This fact sheet contains general information. Each person should be referred to a genetic service for further information and advice about what a faulty MSH6 gene means for them.

Key Points

  • People with a faulty MSH6 gene have Lynch syndrome (also known as HNPCC).
  • Both men and women with a faulty MSH6 gene have an increased chance of developing bowel (colorectal) and urothelial (bladder) cancer and have a small increased chance of developing stomach (gastric) cancer.
  • Women with a faulty MSH6 gene have an increased chance of developing endometrial (uterine) and ovarian cancer.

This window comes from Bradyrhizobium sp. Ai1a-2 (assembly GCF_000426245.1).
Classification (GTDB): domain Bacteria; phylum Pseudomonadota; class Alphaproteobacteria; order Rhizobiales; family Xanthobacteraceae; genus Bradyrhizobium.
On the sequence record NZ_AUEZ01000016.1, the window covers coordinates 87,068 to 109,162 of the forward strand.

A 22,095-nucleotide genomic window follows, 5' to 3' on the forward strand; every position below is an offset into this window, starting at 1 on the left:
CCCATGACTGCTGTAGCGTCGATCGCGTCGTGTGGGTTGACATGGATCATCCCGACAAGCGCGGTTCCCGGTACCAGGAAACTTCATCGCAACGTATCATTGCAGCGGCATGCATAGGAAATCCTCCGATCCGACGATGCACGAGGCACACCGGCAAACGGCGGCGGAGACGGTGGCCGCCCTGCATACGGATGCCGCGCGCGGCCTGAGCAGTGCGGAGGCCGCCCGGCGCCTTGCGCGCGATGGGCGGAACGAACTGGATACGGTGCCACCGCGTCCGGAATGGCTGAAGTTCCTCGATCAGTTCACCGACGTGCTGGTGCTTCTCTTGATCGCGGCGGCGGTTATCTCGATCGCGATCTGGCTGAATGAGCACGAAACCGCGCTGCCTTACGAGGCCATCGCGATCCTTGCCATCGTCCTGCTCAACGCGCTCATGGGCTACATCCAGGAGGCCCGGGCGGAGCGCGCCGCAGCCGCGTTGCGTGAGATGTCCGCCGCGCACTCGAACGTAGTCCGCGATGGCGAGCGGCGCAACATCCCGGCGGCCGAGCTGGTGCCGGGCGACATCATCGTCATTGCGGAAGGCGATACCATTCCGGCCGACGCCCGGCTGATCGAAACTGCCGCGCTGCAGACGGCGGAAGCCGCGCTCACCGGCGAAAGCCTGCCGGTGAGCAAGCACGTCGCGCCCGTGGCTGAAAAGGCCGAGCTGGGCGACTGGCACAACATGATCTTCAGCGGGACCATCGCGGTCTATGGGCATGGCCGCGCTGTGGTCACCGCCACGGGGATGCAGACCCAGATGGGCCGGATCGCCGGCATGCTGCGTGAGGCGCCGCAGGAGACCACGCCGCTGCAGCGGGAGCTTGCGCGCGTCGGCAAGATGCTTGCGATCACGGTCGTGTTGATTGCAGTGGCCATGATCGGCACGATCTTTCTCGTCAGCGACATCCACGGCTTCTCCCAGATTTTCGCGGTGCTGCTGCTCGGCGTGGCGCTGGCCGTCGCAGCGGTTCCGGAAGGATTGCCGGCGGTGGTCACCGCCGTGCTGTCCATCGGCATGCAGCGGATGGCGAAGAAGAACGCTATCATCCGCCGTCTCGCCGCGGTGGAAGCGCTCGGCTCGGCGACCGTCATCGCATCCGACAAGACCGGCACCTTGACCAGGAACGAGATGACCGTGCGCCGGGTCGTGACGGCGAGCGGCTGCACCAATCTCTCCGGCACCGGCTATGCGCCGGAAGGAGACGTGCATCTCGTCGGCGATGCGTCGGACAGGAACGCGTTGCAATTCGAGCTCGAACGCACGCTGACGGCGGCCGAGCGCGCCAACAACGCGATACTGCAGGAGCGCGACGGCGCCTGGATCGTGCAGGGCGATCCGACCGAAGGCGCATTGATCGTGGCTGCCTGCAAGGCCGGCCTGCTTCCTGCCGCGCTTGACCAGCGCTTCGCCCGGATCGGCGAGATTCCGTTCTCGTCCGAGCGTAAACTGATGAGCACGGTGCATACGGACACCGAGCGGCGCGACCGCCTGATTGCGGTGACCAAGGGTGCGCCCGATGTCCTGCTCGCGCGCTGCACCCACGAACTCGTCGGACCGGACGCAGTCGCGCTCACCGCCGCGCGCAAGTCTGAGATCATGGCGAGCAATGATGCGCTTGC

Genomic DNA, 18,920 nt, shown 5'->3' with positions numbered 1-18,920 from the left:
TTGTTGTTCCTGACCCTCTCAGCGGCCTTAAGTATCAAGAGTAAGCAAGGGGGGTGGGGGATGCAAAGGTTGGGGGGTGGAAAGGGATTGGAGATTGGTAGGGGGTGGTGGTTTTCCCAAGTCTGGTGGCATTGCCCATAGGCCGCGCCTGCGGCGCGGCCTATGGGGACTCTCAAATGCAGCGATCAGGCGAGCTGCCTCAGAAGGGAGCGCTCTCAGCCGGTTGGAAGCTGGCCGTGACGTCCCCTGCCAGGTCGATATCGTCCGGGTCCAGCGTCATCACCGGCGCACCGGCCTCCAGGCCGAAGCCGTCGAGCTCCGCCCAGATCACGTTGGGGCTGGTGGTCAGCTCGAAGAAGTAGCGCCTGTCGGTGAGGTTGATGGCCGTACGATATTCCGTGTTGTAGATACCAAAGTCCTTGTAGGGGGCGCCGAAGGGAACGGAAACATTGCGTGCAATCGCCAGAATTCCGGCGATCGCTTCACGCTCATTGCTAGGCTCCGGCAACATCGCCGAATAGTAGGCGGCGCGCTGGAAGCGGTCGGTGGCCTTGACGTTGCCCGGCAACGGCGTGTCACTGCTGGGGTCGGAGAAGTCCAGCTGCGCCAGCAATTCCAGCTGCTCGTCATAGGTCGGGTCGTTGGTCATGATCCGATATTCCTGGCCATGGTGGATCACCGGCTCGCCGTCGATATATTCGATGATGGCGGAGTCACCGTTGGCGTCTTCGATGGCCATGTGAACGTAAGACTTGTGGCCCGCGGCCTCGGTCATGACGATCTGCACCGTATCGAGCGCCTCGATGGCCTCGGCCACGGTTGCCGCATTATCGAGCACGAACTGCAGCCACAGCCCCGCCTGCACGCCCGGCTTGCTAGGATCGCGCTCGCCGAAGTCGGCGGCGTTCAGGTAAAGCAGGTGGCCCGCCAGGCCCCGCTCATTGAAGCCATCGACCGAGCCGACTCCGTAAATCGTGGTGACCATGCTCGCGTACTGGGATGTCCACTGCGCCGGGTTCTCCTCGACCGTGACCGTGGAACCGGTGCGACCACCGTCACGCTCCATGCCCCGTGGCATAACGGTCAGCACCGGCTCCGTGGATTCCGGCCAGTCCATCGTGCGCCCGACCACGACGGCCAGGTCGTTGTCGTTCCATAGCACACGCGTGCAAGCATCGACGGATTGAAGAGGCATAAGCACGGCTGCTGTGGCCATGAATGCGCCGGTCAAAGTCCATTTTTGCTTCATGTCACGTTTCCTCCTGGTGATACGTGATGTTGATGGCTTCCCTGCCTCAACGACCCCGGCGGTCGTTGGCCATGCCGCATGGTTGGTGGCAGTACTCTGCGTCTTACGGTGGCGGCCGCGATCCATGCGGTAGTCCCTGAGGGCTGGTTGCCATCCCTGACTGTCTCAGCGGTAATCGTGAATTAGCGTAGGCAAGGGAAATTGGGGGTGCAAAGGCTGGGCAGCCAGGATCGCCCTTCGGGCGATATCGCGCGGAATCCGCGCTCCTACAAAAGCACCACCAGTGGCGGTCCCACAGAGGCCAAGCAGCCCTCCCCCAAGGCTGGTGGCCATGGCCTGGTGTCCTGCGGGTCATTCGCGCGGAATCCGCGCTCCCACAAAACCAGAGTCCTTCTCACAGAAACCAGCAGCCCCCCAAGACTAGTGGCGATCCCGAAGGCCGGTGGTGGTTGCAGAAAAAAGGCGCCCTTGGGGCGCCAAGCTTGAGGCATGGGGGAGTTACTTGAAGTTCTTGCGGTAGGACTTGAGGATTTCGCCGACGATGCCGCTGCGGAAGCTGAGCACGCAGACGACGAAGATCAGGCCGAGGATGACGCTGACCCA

• Men and women can be referred to a genetic service where experts can provide information, advice and support about their chance of developing cancer and the option of genetic testing.

This cancer genetics fact sheet is a guide only and cannot cover every possible situation. The information provided is not intended to replace discussion with a health professional, and should not be interpreted as medical advice. While eviQ endeavours to link to reliable sources that provide accurate information, eviQ and the Cancer Institute NSW do not endorse or accept responsibility for the accuracy, currency, reliability or correctness of the content of linked external information sources. Use of this document is subject to eviQ's disclaimer available at  

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24 Apr 2024